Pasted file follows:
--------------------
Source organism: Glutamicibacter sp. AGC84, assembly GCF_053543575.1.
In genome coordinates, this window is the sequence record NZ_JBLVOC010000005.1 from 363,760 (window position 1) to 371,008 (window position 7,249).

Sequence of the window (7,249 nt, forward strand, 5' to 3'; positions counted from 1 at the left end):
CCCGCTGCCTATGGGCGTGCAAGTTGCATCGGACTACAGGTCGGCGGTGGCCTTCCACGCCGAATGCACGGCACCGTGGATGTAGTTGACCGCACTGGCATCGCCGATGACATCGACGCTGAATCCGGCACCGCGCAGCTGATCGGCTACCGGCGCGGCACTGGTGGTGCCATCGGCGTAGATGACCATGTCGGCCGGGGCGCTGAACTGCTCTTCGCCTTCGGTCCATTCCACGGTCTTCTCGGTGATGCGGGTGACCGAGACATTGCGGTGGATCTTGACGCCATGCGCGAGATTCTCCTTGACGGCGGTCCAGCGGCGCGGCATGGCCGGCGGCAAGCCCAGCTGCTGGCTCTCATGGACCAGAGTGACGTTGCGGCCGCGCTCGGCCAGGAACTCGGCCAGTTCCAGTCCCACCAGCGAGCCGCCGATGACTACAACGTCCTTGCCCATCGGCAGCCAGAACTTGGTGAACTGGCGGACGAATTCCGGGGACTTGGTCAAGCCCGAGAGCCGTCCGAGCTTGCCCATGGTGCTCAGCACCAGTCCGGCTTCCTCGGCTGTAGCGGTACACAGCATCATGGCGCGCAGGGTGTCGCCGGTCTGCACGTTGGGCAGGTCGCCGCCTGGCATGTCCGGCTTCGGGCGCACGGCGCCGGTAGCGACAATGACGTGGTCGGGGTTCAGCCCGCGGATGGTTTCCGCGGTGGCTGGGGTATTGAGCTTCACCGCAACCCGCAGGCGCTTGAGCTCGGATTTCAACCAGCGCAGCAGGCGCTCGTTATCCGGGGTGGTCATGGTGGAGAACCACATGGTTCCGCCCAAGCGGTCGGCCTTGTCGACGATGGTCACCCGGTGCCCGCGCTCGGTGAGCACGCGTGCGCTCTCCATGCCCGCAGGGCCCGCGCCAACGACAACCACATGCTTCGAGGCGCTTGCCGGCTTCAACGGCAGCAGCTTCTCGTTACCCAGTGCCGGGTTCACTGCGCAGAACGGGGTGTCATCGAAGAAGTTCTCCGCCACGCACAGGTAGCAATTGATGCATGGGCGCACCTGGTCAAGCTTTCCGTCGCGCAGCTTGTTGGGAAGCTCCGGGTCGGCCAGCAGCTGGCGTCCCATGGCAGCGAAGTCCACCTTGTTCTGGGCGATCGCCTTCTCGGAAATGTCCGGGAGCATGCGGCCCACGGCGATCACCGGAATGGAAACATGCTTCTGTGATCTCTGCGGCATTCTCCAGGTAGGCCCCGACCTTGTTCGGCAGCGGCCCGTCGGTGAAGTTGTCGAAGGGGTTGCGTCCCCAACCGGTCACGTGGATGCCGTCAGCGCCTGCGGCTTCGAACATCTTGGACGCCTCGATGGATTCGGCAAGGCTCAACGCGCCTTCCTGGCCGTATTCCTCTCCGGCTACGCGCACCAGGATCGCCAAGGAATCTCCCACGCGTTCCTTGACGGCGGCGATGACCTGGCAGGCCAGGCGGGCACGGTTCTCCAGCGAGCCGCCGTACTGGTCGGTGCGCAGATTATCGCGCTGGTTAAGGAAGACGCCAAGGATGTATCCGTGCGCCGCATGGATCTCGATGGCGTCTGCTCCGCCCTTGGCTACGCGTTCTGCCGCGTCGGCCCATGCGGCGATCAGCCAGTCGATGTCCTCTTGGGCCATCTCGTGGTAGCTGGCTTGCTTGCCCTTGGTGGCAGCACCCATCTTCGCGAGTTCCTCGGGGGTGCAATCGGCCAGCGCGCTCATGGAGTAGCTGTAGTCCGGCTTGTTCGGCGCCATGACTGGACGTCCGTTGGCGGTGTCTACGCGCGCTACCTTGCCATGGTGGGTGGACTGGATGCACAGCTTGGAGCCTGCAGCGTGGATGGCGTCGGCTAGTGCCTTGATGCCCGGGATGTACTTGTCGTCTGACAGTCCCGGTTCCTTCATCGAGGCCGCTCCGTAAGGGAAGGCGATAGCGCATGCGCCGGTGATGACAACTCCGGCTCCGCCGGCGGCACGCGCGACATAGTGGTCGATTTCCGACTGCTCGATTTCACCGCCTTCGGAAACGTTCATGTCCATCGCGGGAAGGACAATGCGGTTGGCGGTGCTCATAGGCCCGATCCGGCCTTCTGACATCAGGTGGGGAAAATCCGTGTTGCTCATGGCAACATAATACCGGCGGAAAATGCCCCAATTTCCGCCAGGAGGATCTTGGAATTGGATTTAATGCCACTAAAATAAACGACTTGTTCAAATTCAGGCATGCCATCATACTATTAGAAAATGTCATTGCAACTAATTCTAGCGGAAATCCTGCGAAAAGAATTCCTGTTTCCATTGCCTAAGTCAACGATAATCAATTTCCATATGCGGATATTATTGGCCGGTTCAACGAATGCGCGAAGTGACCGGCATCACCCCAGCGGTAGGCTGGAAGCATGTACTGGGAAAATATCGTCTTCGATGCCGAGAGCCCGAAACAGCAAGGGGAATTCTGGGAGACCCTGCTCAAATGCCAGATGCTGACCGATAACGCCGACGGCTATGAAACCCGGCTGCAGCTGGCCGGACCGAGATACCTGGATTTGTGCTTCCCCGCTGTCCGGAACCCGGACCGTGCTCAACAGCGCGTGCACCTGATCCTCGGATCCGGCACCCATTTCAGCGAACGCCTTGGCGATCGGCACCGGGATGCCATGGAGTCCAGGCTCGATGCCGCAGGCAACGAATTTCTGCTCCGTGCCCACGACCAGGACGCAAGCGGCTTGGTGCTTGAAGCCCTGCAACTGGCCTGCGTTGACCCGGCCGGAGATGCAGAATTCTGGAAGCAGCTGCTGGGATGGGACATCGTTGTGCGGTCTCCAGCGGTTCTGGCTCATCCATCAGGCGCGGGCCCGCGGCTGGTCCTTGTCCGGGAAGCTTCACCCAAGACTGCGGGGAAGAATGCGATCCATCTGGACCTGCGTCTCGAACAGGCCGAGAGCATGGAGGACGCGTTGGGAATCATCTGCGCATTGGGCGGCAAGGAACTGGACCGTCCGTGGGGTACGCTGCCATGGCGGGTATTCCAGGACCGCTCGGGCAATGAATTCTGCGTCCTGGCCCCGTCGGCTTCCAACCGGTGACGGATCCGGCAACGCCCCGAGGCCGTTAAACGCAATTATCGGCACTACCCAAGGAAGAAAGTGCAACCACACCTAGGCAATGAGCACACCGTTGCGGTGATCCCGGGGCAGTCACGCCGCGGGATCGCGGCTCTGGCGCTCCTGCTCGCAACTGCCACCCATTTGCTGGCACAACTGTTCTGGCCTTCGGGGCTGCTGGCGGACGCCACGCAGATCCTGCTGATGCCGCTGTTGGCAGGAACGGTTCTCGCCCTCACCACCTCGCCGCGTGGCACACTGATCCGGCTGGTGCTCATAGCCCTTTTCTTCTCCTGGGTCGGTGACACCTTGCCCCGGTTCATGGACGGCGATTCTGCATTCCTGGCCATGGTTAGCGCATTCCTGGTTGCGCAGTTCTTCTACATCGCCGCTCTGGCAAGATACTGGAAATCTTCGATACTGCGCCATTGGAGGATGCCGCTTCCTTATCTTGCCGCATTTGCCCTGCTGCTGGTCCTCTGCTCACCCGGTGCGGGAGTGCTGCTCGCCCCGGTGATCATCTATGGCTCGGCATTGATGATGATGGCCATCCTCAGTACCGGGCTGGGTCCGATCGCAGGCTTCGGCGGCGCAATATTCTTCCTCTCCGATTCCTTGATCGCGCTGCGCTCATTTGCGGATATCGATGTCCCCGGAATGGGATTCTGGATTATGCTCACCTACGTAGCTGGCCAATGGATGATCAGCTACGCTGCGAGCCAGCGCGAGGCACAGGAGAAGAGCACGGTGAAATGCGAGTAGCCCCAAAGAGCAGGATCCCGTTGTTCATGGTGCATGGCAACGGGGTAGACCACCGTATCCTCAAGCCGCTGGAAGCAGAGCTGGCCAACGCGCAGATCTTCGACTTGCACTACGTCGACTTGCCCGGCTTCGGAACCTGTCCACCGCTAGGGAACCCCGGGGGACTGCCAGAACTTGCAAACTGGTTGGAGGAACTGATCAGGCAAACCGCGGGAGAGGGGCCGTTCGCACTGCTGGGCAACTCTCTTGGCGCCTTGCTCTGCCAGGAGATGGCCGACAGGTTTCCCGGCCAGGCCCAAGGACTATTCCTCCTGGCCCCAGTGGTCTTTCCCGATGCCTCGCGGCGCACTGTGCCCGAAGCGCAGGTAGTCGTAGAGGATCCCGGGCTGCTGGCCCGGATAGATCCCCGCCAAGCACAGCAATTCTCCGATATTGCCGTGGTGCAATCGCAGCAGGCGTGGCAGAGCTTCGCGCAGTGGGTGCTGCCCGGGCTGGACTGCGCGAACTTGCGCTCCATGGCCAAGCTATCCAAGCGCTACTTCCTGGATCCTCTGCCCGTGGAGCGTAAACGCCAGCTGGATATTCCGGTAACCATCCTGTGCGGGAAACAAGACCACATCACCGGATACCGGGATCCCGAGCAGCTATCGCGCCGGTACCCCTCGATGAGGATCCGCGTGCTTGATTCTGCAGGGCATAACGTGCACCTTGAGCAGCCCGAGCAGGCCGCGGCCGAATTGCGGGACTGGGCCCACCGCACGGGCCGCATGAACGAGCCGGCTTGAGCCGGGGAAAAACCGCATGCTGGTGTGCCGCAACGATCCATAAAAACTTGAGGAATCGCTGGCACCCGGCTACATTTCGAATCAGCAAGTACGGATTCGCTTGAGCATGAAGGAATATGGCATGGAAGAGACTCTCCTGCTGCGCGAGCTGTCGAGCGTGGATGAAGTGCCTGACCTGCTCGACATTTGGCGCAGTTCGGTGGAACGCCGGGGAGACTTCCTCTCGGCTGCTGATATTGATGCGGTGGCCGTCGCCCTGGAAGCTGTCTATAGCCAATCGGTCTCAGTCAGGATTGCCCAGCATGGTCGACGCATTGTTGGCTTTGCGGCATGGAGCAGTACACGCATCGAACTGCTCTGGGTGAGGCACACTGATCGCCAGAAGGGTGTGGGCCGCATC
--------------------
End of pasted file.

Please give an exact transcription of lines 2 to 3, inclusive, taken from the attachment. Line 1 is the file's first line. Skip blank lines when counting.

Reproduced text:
In genome coordinates, this window is the sequence record NZ_JBLVOC010000005.1 from 363,760 (window position 1) to 371,008 (window position 7,249).

Sequence of the window (7,249 nt, forward strand, 5' to 3'; positions counted from 1 at the left end):